IT's attitude towards helping our users learn may need some re-thinking
I heard a great story on NPR yesterday, "D.C. Schools Chief Turns To Rookie Teacher Corps". It's about Michelle Rhee, chancellor of the District of Columbia public schools and what she is doing to improve the schools there. It's a great story and worth listening to.
What really caught my attention was a section where they talked about the attitude displayed by some teachers:
Betts [a school principal] says most of the young teachers he's hired believe their success should be measured by their students' success. What's unacceptable, he says, is the attitude that goes something like this: I don't know what happened, I taught them the information.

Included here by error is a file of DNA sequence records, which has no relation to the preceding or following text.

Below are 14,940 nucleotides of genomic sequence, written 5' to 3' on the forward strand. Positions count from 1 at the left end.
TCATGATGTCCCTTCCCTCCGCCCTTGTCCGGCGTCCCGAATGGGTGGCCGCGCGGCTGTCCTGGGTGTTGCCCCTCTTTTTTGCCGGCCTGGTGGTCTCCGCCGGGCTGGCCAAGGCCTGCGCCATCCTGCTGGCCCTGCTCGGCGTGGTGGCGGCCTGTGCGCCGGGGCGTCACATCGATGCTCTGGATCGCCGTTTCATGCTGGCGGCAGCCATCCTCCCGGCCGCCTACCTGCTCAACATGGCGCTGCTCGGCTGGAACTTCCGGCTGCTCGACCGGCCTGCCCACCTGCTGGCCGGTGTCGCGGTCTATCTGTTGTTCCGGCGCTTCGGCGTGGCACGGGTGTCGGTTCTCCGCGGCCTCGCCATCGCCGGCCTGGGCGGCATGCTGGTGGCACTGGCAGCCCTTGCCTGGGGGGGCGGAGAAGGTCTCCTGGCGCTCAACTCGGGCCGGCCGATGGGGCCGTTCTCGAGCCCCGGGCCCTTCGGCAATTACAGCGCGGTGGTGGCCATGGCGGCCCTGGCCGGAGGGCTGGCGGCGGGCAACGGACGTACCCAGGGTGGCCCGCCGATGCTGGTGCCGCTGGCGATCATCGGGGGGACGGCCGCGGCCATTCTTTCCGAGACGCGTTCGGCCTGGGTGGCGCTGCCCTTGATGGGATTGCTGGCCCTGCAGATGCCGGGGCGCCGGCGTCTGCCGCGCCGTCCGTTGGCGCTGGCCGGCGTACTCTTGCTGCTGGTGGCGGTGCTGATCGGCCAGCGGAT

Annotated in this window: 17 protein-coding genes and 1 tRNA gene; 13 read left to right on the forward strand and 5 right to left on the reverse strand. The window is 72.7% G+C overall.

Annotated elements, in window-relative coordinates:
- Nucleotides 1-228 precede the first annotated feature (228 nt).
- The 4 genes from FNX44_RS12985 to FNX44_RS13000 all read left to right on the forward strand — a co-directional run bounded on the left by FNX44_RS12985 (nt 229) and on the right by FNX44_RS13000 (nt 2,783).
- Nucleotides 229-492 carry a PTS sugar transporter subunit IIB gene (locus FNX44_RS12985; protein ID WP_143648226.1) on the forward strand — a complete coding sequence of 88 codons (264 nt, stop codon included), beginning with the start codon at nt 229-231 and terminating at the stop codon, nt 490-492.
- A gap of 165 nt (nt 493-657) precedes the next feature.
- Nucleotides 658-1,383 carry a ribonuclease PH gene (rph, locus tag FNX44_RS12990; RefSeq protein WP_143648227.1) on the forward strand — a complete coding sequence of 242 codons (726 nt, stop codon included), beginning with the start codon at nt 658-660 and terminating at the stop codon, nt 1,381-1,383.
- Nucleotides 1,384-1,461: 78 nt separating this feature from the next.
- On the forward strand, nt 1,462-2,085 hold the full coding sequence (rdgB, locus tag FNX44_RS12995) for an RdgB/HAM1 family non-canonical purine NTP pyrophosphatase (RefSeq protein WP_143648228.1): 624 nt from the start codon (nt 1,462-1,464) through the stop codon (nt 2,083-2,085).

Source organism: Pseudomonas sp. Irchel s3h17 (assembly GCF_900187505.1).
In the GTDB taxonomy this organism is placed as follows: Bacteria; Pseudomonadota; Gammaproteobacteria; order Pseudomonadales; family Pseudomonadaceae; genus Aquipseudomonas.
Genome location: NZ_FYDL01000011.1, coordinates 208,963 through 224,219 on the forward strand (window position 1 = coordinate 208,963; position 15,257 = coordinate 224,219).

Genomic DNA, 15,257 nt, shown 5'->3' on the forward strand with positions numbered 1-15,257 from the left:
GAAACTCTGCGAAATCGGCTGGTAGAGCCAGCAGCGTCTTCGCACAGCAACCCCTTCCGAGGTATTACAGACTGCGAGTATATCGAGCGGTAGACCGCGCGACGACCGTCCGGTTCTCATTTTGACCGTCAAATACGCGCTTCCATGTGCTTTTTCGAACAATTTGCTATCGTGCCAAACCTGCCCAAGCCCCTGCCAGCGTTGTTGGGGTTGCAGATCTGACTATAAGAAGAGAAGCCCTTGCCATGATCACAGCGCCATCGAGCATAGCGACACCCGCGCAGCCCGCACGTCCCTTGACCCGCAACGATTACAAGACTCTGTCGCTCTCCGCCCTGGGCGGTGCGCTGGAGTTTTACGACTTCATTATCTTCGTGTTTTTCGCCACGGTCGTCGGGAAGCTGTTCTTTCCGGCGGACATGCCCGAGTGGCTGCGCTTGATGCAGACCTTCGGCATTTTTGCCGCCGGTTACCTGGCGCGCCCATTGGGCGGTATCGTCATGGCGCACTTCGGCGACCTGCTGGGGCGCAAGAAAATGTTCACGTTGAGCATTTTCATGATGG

"If you live in the camp, 'I taught it, they didn't learn it, it's on them,' then you're not going to survive," the principal says.
It would help if people read the manuals and knew more about operating their PCs but whining about it won't help the situation. Our job is to make sure people are trained on our systems and maybe we have to be flexible in how we teach. This may mean classes, online training, videos, one-on-one, whatever it takes.
Maybe we should take a cue from Principal Betts and measure our success by the success of our users.
Just a thought. What do you think about this?
"I Thought We Were Supposed To Get Answers" photo by Cayusa
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